Reading this article by Hunter Toto Maats reminded me of the way in which humans like to put people into boxes, categorise and deal in absolutes. I have to counter my natural tendency to assume I understand the moral compass and beliefs of an individual because I have seen them exhibiting one element of a characteristic. We tend to misunderstand people because our brains will take the path of least resistance and given the chance will look to confirm biases rather than challenge them. 

For example, if someone looked at Cristiano Ronaldo, they may see histrionics on the pitch, attention seeking and and opulent celebrations of wealth which can lead them to make certain judgments about him. Those judgments could be fairly negative dependent on the person's attitude and beliefs. If you hold those negative thoughts about him you may miss, avoid or simply choose to brush over the fact that he has donated millions to various charities and causes around the world. His philanthropic generosity might counter some of the negative perceptions you had of him previously and so it should, because everyone is a mass of contradictions and complexities. Absolutes are seldom reality and only get applied because it makes it easier for our brains to process information and quickly make judgments.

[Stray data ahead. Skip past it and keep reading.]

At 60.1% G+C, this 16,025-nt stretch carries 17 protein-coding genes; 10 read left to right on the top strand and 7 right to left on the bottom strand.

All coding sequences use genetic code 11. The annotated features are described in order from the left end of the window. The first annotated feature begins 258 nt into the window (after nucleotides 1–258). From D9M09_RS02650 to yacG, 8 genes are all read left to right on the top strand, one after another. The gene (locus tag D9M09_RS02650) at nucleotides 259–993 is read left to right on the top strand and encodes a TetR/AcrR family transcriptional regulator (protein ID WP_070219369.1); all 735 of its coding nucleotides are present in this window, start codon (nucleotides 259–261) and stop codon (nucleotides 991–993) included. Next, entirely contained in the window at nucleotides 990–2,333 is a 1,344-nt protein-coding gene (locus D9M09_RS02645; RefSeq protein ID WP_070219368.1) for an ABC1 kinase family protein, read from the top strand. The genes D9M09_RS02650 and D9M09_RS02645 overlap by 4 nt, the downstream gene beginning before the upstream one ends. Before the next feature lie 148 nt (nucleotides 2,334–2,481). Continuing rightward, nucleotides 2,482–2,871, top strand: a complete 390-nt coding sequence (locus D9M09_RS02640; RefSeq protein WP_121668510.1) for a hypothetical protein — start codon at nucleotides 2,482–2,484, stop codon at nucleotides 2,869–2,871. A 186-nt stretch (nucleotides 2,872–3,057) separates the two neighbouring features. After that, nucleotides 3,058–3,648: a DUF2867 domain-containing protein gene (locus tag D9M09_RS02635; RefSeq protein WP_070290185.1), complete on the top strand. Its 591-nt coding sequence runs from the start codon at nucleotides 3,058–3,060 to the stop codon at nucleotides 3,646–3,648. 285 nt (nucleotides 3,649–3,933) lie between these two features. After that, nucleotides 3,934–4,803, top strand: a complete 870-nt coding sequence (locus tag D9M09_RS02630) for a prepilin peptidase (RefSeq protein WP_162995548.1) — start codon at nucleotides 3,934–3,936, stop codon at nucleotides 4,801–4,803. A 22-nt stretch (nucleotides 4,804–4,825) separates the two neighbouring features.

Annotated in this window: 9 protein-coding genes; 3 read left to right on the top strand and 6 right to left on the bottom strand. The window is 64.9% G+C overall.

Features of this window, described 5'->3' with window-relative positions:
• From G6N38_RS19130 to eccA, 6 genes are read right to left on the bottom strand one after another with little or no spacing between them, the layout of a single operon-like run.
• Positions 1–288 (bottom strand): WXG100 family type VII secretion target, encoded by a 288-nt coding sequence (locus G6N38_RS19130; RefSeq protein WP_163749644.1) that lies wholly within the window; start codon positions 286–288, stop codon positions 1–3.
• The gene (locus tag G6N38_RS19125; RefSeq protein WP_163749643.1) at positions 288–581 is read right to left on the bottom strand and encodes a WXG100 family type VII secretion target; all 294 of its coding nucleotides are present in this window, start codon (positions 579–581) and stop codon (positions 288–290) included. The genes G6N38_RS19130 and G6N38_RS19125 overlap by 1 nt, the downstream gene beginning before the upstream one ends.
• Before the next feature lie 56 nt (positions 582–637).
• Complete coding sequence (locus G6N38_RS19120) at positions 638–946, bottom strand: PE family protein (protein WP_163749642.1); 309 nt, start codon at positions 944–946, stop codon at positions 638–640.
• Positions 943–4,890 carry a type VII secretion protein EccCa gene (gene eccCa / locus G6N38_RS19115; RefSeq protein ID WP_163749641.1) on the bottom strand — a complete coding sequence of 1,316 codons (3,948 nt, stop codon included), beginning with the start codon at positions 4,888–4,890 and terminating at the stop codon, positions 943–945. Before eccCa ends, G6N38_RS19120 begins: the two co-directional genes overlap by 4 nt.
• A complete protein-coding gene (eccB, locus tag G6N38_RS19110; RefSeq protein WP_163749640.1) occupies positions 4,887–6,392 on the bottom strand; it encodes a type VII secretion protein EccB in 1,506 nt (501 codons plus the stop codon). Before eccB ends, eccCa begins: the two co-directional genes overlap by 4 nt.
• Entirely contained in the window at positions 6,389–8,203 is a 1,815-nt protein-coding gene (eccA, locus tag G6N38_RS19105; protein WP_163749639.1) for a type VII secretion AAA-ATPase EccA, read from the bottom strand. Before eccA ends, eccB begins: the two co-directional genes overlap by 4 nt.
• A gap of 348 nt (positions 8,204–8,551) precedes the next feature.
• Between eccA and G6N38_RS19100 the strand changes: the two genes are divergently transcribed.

Maats' article highlights another shortcut we make and something you will no doubt have heard many times when it comes to dealing with animosity, dispute or conflict; that the opposing side is 'flawed'. The core of his message is self awareness, humility and understanding of the alternate perspective. Applying those qualities when you notice yourself thinking that the opposition is flawed will assist you in resolving the conflict and allow you to focus your energy on something more productive and mutually beneficial.